Yeah, it was driven by a feminist movement that was gaining deserving attention at the time, and yeah, they made fun of Dan Quayle and is prehistoric take on lifestyle choices, but the show still ran for too long. Even the show’s creator jumped off the ship after season five. When the captain won’t go down with the shitty ship, that should speak volumes. ‘Nuff said.
9. Malcolm In The Middle
It began with fantastic hype and adoration. It was new, risky, and about a family a lot of us grew up in, or around. It ended quietly with the bright young stars growing up into awkward, no-longer-lovable characters.
The show premiered with a bang. Two ne’er-do-well, doing-it-as-they-go parents and their three troublesome, academically challenged sons and their genius middle son, Malcolm (Frankie Muniz). Even the secondary characters were dope.
It was an awesome show for a few seasons. Ahead of its time and insanely creative. Then, like many other shows that didn’t know when to call a spade a spade (See Just Shoot Me), the main characters, especially Dewy (Erik Per Sullivan) grew older and lost the cute, mischievous, comedic appeal that once gave the show its shine, deteriorated quickly, much like the house the show was set in.
Bryan Cranston‘s character, Hal (father) was the only reason to watch the show as it slid deeper into TV poverty.
8. Mad About You
This one was tough to add to the list but it made it because it ran too long and was, as Entertainment Weekly reported back in ‘93, “Seinfeld” if Jerry left his buddies, got married and bought a dog.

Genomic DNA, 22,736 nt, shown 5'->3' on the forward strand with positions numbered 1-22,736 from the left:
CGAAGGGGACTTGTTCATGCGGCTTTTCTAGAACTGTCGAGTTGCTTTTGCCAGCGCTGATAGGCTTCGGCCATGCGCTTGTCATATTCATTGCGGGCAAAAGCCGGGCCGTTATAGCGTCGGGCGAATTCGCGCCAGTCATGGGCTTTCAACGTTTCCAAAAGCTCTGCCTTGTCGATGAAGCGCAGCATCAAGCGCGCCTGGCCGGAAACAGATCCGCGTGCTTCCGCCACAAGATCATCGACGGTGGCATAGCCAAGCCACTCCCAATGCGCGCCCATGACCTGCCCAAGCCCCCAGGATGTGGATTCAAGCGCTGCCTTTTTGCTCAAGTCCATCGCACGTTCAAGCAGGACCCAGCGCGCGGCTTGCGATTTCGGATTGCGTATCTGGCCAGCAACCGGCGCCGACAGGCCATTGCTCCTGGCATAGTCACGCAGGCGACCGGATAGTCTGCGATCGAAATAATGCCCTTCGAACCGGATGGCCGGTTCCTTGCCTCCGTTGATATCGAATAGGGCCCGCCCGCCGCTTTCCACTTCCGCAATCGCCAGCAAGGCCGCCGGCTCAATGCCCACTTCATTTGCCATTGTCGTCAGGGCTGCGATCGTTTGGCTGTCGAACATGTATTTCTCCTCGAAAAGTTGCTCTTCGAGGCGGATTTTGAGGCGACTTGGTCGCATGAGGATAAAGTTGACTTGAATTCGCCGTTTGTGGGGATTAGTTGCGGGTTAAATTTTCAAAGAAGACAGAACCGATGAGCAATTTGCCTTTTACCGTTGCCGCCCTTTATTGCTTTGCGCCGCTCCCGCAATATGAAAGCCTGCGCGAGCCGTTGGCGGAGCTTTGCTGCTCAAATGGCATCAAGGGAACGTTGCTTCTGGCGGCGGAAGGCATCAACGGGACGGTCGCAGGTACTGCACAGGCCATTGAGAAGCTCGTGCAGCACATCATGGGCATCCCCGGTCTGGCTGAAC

Mad About You? More like Meh About You.
While it was good at making the observational stuff funny and pampered married life in a time when divorce was gaining serious popularity, Mad About You left the TV-goer feeling like, “meh, not bad.”
And, to its credit, it captured the comedy of mundane, everyday shit that married life apparently presents, but even with Helen Hunt as one of the co-stars it’s still a sh!tty Seinfeld with no Kramer.
7. Sabrina The Teenage Witch
I hear ya, I hear ya. Is this even considered a sitcom? Yes. It is. Albeit an awful one; however, a sitcom it remains.
Rising to fame on the coat-tails of Boy Meets World and other TGIF sitcoms, and like the sh!tty precursors above, this show was a curse on television for way too long.
It was the “it” show upon release and even I was smitten by this teenage witch and her cursed kitten. I loved the dynamic of the aunts but after three years of it, I checked out. Maybe it was because of getting older, but I can remember watching BMW right up until the bitter end and watched it with pride. Not the witch. It was her, not me.
Convoluted, fantastical plot lines that bordered on the fringe of cringe, a tired out gimmicky talking cat, another dumb boyfriend character and a bunch of hocus pocus later this stupid show should have been axed after the season where Sabrina and Harvey finally started dating. Give it the happy, fairy-tale ending it seemed to want.
There. I said it. From Ross and Rachel’s exhausting story line of will they, won’t they, to all the “how you doin’s” and Smelly Cat songs. And making such a big deal out of the lives of six neurotic New York friends who can’t seem to make relationships outside of their group, this show ran itself ragged. Am I the only one who found the brother/sister relationships a little creepy?